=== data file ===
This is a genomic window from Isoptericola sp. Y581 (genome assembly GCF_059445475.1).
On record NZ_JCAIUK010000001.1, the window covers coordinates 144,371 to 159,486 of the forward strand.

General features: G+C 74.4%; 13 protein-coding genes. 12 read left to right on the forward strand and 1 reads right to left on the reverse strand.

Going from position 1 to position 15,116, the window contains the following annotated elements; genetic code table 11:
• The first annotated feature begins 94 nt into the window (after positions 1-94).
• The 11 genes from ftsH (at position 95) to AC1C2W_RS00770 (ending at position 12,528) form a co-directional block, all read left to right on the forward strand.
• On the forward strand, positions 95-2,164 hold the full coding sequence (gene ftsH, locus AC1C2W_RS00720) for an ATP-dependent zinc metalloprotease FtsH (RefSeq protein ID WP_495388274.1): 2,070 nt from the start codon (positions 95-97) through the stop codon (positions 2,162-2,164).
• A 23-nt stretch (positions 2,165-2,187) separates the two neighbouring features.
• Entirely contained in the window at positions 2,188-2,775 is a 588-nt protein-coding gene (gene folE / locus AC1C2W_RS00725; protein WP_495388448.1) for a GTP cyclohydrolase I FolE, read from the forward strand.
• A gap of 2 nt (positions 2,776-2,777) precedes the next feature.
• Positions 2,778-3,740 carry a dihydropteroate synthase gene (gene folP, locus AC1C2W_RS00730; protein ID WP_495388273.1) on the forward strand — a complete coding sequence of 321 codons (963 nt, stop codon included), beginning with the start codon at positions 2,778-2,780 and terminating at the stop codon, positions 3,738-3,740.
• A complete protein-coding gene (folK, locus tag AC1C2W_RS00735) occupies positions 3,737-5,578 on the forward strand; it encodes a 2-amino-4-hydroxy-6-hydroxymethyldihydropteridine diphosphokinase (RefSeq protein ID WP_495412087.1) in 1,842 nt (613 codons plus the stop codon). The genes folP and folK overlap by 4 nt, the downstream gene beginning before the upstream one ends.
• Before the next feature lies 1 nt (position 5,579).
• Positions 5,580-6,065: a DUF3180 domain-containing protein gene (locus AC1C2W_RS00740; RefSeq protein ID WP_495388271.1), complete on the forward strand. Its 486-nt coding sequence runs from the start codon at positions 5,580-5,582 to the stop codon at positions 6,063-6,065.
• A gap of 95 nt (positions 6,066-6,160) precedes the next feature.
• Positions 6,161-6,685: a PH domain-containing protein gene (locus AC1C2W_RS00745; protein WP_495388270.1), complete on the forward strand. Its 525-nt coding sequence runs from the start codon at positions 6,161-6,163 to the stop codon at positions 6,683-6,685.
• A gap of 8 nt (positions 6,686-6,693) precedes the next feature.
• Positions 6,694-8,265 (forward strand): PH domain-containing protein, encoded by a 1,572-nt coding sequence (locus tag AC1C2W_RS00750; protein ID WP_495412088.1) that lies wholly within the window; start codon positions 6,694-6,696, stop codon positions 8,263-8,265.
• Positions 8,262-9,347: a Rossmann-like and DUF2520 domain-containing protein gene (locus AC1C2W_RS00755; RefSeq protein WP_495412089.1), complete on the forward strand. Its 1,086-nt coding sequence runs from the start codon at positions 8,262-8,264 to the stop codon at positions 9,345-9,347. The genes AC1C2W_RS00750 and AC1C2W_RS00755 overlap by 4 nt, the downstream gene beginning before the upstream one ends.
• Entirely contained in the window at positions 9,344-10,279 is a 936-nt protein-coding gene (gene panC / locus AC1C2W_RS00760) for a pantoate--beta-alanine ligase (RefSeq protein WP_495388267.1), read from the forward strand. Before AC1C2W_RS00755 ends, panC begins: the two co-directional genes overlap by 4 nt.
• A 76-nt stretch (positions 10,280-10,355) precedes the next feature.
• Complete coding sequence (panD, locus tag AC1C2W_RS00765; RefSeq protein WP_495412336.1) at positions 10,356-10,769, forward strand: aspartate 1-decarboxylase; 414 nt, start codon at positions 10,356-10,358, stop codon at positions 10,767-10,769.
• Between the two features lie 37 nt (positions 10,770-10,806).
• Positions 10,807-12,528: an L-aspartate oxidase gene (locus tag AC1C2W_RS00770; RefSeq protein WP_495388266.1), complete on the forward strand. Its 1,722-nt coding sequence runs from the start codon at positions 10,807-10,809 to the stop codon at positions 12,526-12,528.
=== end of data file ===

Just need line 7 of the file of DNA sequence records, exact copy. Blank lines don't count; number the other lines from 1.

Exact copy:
• On the forward strand, positions 95-2,164 hold the full coding sequence (gene ftsH, locus AC1C2W_RS00720) for an ATP-dependent zinc metalloprotease FtsH (RefSeq protein ID WP_495388274.1): 2,070 nt from the start codon (positions 95-97) through the stop codon (positions 2,162-2,164).